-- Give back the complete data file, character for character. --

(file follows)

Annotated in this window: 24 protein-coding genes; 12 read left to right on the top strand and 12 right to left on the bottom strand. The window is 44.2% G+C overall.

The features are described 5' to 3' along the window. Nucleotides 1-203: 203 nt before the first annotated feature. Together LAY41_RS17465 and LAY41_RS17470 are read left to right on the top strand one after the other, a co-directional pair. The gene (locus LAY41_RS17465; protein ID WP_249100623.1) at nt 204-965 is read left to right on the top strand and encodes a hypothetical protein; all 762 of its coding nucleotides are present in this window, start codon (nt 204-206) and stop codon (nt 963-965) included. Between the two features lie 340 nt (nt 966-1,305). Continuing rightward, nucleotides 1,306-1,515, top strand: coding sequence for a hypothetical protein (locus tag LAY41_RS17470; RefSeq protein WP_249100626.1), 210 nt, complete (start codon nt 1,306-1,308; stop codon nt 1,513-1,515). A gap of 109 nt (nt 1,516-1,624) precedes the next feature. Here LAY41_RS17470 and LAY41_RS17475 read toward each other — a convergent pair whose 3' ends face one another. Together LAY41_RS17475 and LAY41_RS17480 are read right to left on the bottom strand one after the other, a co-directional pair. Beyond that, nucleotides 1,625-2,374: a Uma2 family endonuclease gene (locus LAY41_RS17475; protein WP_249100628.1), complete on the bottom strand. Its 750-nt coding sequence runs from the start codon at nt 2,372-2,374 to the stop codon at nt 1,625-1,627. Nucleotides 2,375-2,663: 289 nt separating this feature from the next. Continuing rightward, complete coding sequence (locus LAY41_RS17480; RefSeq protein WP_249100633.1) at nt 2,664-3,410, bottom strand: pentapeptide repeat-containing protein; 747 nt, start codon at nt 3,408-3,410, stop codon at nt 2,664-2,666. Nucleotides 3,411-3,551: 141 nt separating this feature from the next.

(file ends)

Annotated in this window: 24 protein-coding genes; 12 read left to right on the top strand and 12 right to left on the bottom strand. The window is 44.2% G+C overall.

The features are described 5' to 3' along the window. Nucleotides 1-203: 203 nt before the first annotated feature. Together LAY41_RS17465 and LAY41_RS17470 are read left to right on the top strand one after the other, a co-directional pair. The gene (locus LAY41_RS17465; protein ID WP_249100623.1) at nt 204-965 is read left to right on the top strand and encodes a hypothetical protein; all 762 of its coding nucleotides are present in this window, start codon (nt 204-206) and stop codon (nt 963-965) included. Between the two features lie 340 nt (nt 966-1,305). Continuing rightward, nucleotides 1,306-1,515, top strand: coding sequence for a hypothetical protein (locus tag LAY41_RS17470; RefSeq protein WP_249100626.1), 210 nt, complete (start codon nt 1,306-1,308; stop codon nt 1,513-1,515). A gap of 109 nt (nt 1,516-1,624) precedes the next feature. Here LAY41_RS17470 and LAY41_RS17475 read toward each other — a convergent pair whose 3' ends face one another. Together LAY41_RS17475 and LAY41_RS17480 are read right to left on the bottom strand one after the other, a co-directional pair. Beyond that, nucleotides 1,625-2,374: a Uma2 family endonuclease gene (locus LAY41_RS17475; protein WP_249100628.1), complete on the bottom strand. Its 750-nt coding sequence runs from the start codon at nt 2,372-2,374 to the stop codon at nt 1,625-1,627. Nucleotides 2,375-2,663: 289 nt separating this feature from the next. Continuing rightward, complete coding sequence (locus LAY41_RS17480; RefSeq protein WP_249100633.1) at nt 2,664-3,410, bottom strand: pentapeptide repeat-containing protein; 747 nt, start codon at nt 3,408-3,410, stop codon at nt 2,664-2,666. Nucleotides 3,411-3,551: 141 nt separating this feature from the next.